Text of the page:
The Power of Light

The Power of Light project creates opportunities for classrooms and community settings to investigate examples of scientists’ current innovative research that is taking place in UK’s national synchrotron science facility at Diamond Light Source. The Power of Light project confirms that learning about science (and how building scientific knowledge ‘works’) takes us on a journey of discovery about human personhood and the nature of reality.

We live in a rapidly changing world – understanding of the role and value of science in multidisciplinary contexts is an important part of future-ready skills-building.  To be able to work with the relationships between science and other ‘ways of knowing’ (epistemic insight), it is important to explore what it is like to “think like a scientist”, and then to “think like a historian” (etc). Our research project pilots, develops, and evaluates pedagogical strategies and tools that complement schools’ curricula.

The ‘Power of Light’ project brings together research scientists, higher institution educators and research fellows, teachers, and STEM ambassadors to co-create engaging and accessible resources – an animation (left) and ‘zines’ (below).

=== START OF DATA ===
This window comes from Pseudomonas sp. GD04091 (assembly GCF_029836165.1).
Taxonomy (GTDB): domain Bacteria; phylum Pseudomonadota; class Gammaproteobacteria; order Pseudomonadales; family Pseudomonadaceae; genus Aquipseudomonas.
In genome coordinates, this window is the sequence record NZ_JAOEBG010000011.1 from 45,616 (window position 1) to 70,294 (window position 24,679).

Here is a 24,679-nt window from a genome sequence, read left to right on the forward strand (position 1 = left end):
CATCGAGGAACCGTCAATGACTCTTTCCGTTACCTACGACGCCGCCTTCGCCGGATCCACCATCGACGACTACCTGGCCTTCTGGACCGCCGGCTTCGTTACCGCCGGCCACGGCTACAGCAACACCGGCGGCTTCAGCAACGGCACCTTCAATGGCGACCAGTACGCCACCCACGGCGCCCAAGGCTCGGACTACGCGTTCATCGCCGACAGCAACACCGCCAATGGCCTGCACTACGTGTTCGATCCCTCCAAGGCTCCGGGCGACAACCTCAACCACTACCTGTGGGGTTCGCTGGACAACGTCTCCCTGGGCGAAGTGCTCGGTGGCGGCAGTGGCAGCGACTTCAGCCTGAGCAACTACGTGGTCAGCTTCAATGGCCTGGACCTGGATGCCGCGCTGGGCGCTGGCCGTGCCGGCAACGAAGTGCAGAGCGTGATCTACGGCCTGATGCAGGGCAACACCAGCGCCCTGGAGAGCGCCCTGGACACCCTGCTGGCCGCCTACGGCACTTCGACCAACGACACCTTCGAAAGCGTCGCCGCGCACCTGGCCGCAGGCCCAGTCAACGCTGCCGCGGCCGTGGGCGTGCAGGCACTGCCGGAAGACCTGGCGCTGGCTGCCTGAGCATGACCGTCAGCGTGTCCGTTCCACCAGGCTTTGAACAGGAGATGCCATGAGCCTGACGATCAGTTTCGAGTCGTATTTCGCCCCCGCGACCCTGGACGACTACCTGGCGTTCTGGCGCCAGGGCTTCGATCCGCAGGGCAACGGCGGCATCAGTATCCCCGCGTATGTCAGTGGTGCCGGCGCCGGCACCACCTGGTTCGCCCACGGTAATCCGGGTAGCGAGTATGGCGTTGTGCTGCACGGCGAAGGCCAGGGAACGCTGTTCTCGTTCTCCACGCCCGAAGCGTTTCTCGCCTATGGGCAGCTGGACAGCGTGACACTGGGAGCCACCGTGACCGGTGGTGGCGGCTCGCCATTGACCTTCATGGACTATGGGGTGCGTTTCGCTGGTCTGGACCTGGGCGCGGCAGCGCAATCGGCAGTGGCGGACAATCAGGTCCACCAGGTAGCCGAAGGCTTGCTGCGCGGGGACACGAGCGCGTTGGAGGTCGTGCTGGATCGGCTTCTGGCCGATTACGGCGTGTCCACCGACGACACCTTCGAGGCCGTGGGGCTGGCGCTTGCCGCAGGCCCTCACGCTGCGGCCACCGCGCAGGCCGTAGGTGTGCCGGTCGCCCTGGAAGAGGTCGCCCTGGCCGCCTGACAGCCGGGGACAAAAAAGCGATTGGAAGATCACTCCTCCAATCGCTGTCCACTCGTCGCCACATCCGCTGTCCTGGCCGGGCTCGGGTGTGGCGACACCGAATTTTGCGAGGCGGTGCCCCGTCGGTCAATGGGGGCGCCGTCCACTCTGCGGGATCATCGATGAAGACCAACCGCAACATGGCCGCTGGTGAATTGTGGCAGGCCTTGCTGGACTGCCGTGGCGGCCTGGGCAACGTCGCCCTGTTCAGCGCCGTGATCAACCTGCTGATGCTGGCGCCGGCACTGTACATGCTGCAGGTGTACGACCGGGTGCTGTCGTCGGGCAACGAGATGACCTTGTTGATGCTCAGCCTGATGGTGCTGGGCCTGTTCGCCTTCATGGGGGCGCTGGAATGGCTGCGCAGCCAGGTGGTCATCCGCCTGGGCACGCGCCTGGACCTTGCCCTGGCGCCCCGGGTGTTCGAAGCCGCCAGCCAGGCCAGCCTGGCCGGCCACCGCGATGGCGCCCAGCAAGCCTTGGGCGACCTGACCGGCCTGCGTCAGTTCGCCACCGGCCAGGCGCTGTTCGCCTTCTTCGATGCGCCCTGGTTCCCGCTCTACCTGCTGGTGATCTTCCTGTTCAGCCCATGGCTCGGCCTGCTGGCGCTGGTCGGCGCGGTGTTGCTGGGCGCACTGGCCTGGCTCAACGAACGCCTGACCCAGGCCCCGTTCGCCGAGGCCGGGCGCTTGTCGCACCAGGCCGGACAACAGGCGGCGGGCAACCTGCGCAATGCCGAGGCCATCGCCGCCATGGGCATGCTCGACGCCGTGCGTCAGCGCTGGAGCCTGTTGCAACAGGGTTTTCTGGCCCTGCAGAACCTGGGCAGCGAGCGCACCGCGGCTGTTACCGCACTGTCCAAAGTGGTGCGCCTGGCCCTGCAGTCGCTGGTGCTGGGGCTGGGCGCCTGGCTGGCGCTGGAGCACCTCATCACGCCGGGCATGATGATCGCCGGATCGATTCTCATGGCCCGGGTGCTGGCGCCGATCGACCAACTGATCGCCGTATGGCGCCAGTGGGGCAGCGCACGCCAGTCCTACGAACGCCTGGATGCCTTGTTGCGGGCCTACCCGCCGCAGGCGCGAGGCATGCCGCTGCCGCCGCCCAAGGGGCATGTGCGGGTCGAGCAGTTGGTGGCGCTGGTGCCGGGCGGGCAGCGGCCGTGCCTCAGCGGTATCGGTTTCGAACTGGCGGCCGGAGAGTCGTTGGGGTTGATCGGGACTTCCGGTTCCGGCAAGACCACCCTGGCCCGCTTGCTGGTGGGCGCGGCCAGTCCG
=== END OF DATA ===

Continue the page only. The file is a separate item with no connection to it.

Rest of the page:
The animation and three four-page zines (link below) have been co-created to encourage hands-on activities and dialogue to build understanding about how looking at very small things using a synchrotron can help to inform our thinking about being human and the world around us, through Big Questions.

Click here for Diamond Light Source’s resources page for this project…

The particle accelerator at Diamond enables scientists to investigate the complexity of relationships in the structures of ‘things’ by investigating how atoms behave.

The scientists we have been working with explain that they enter an area of research with a defined question that scientific methods and the facilities at Diamond can help them investigate. During their scientific research into a precise question further, and often unexpected, lines of enquiry can be disclosed. The questions that arise can lead to the development of new tools and approaches, and add to our understanding of the relationships and systems that form all things around and within us.